I think it would be immoral to opt out. Donating your corpse's organs does you no harm, and it benefits others. You don't get many surer chances to improve the world than that. One might feel a bit squeamish at the idea, but that's simply irrational. In any case, surely one's discomfort is not more important than another person's life. To opt out of organ-donation would thus be an act of extraordinary selfishness.
Despite this, we might think that individuals should have the (legal) right to dispose of their body as they please. For example, it could be argued that to grant the state such powers of bodily violation would set too dangerous a precedent. But there seems a clear enough line between living and dead bodies to avoid any "slippery slope" here.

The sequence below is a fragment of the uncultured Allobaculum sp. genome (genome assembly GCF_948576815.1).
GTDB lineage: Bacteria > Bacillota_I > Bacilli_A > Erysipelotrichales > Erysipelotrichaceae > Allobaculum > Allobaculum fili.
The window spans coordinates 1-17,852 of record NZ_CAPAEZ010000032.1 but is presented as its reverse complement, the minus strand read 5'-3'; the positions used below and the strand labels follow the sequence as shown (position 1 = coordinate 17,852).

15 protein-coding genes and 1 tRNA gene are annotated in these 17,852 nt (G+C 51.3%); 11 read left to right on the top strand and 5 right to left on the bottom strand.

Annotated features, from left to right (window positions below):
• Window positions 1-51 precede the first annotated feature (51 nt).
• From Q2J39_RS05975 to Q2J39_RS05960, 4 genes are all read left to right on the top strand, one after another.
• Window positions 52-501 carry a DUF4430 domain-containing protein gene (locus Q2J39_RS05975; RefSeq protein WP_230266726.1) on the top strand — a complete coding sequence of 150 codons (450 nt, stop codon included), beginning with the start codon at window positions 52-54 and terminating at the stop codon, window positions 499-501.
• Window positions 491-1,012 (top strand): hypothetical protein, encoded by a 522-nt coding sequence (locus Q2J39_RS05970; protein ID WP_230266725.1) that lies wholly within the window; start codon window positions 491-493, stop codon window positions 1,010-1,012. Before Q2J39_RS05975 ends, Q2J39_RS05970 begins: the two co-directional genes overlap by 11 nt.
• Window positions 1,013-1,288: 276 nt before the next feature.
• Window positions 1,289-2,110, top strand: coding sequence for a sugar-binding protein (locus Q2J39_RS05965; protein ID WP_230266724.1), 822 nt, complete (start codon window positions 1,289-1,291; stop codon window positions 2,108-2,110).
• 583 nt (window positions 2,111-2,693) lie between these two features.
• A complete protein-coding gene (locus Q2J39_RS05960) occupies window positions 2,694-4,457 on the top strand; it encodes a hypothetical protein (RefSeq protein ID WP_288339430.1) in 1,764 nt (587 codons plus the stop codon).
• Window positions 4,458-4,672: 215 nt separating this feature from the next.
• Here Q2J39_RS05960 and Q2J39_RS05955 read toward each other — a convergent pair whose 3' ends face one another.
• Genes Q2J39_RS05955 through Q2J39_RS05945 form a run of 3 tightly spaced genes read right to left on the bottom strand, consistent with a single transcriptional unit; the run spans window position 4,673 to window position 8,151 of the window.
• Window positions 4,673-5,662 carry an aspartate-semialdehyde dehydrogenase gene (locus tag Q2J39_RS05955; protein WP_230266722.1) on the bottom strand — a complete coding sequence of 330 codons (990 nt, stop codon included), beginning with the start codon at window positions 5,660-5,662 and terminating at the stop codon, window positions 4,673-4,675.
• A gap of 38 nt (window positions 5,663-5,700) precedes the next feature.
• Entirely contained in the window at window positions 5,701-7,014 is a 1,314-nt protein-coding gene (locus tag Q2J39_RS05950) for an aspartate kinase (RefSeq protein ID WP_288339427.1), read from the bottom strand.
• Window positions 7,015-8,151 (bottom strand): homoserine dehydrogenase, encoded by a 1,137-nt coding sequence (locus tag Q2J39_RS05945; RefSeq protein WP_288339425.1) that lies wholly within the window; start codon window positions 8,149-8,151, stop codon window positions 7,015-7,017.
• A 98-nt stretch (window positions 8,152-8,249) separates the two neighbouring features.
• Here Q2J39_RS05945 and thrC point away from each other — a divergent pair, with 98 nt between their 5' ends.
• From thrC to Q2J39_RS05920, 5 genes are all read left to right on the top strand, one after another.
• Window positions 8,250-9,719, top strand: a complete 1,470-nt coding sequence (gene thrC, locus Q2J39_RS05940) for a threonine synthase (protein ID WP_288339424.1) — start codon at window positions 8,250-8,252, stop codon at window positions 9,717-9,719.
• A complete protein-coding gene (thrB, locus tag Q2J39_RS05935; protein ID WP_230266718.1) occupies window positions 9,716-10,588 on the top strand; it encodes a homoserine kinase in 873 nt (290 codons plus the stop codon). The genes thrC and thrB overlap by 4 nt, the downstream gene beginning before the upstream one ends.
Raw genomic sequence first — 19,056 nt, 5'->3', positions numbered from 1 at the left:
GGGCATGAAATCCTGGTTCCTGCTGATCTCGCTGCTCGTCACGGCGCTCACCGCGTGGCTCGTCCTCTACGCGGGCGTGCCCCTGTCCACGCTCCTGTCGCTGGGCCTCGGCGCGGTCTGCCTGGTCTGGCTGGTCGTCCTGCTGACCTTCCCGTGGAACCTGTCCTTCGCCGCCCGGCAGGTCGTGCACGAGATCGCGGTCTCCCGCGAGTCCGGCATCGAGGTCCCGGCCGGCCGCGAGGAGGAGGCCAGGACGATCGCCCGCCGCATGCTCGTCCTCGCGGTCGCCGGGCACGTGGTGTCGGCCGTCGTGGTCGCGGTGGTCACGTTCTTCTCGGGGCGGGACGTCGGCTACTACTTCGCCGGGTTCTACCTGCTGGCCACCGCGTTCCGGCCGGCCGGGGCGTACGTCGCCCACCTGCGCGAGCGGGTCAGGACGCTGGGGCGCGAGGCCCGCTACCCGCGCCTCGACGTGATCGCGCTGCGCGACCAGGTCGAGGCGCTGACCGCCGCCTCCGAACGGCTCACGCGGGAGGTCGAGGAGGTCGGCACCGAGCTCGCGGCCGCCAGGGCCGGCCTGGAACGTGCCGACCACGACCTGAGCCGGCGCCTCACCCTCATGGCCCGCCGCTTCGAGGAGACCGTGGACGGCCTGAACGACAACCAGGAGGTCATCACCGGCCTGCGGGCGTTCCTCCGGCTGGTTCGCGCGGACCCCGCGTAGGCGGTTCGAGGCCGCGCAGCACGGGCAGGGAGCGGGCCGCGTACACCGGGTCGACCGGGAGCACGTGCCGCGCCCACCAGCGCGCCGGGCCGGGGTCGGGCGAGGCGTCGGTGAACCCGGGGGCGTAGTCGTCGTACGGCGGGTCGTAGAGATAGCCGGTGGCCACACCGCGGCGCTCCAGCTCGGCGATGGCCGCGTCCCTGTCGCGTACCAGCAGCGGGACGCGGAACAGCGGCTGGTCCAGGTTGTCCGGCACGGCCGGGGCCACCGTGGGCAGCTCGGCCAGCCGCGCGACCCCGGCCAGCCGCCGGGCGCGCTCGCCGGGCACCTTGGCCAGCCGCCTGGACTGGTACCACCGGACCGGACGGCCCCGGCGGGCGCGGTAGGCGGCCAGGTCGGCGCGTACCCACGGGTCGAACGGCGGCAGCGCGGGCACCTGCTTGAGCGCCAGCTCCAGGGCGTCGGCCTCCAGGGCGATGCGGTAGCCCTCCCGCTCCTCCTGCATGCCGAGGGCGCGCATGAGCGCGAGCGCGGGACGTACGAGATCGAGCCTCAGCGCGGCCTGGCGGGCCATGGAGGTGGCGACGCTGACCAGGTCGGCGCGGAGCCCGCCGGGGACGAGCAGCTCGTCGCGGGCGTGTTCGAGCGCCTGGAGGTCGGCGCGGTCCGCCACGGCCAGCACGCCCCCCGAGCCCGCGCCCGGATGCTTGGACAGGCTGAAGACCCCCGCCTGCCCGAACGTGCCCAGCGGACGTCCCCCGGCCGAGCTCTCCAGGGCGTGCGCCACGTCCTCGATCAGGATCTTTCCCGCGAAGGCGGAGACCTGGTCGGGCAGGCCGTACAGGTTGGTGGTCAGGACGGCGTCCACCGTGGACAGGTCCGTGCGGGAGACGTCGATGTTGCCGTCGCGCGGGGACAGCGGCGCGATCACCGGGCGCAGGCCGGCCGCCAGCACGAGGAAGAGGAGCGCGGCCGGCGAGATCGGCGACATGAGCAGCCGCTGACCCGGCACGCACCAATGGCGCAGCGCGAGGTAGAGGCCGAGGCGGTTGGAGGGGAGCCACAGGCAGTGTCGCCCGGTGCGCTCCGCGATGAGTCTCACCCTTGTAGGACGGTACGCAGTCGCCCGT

Alternatively, one might point out that the policy is disrespectful of
A tempting solution would be to offer an inconvenient opt-out option. It should be enough to deter those who are only mildly opposed to saving another's life. But the option is there and attainable (after some inconvenience) for those who feel very strongly about the issue.
A more principled liberal option would be to promote individual choice (rather than the common good) by ensuring that everyone can easily opt out if they so prefer. Thinking that it's not the government's role to place hurdles down the road of vice, we might instead rely on social norms to discourage people from making the wrong decision. People tend to go along with what's expected of them anyway. If organ-donation was widely accepted as the norm, squeamishness or opposition to the idea might disappear almost entirely.
So: which would be best? (Or are there other options that I've missed?)